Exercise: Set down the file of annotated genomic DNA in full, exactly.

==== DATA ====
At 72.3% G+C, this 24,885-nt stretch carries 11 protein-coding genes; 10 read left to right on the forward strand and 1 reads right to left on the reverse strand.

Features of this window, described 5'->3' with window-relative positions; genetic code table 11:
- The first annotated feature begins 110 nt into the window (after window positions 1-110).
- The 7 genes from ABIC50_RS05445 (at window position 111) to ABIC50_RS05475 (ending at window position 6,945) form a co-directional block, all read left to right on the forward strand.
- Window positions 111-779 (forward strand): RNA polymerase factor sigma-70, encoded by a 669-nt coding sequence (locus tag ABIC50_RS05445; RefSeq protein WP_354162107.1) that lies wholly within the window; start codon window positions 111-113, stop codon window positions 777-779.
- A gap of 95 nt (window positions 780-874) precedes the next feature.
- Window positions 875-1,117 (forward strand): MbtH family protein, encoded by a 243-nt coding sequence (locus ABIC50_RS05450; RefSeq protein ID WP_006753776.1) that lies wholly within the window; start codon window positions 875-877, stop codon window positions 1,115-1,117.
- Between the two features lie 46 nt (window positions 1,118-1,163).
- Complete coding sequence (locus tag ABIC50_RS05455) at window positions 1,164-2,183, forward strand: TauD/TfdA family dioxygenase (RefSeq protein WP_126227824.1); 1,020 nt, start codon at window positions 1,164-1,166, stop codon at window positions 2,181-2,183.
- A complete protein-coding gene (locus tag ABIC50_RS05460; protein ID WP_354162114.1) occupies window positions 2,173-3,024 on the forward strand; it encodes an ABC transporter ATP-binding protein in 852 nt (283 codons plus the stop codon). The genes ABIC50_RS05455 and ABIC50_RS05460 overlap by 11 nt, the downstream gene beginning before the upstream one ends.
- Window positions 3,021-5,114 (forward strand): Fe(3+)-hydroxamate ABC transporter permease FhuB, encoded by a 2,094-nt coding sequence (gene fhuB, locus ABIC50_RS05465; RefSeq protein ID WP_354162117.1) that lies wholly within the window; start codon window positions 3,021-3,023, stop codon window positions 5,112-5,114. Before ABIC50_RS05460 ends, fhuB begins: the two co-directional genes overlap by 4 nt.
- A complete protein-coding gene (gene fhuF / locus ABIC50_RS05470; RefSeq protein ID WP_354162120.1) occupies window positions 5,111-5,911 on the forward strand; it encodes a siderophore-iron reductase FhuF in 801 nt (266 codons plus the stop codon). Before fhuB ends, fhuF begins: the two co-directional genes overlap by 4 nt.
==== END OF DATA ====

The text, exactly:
At 72.3% G+C, this 24,885-nt stretch carries 11 protein-coding genes; 10 read left to right on the forward strand and 1 reads right to left on the reverse strand.

Features of this window, described 5'->3' with window-relative positions; genetic code table 11:
- The first annotated feature begins 110 nt into the window (after window positions 1-110).
- The 7 genes from ABIC50_RS05445 (at window position 111) to ABIC50_RS05475 (ending at window position 6,945) form a co-directional block, all read left to right on the forward strand.
- Window positions 111-779 (forward strand): RNA polymerase factor sigma-70, encoded by a 669-nt coding sequence (locus tag ABIC50_RS05445; RefSeq protein WP_354162107.1) that lies wholly within the window; start codon window positions 111-113, stop codon window positions 777-779.
- A gap of 95 nt (window positions 780-874) precedes the next feature.
- Window positions 875-1,117 (forward strand): MbtH family protein, encoded by a 243-nt coding sequence (locus ABIC50_RS05450; RefSeq protein ID WP_006753776.1) that lies wholly within the window; start codon window positions 875-877, stop codon window positions 1,115-1,117.
- Between the two features lie 46 nt (window positions 1,118-1,163).
- Complete coding sequence (locus tag ABIC50_RS05455) at window positions 1,164-2,183, forward strand: TauD/TfdA family dioxygenase (RefSeq protein WP_126227824.1); 1,020 nt, start codon at window positions 1,164-1,166, stop codon at window positions 2,181-2,183.
- A complete protein-coding gene (locus tag ABIC50_RS05460; protein ID WP_354162114.1) occupies window positions 2,173-3,024 on the forward strand; it encodes an ABC transporter ATP-binding protein in 852 nt (283 codons plus the stop codon). The genes ABIC50_RS05455 and ABIC50_RS05460 overlap by 11 nt, the downstream gene beginning before the upstream one ends.
- Window positions 3,021-5,114 (forward strand): Fe(3+)-hydroxamate ABC transporter permease FhuB, encoded by a 2,094-nt coding sequence (gene fhuB, locus ABIC50_RS05465; RefSeq protein ID WP_354162117.1) that lies wholly within the window; start codon window positions 3,021-3,023, stop codon window positions 5,112-5,114. Before ABIC50_RS05460 ends, fhuB begins: the two co-directional genes overlap by 4 nt.
- A complete protein-coding gene (gene fhuF / locus ABIC50_RS05470; RefSeq protein ID WP_354162120.1) occupies window positions 5,111-5,911 on the forward strand; it encodes a siderophore-iron reductase FhuF in 801 nt (266 codons plus the stop codon). Before fhuB ends, fhuF begins: the two co-directional genes overlap by 4 nt.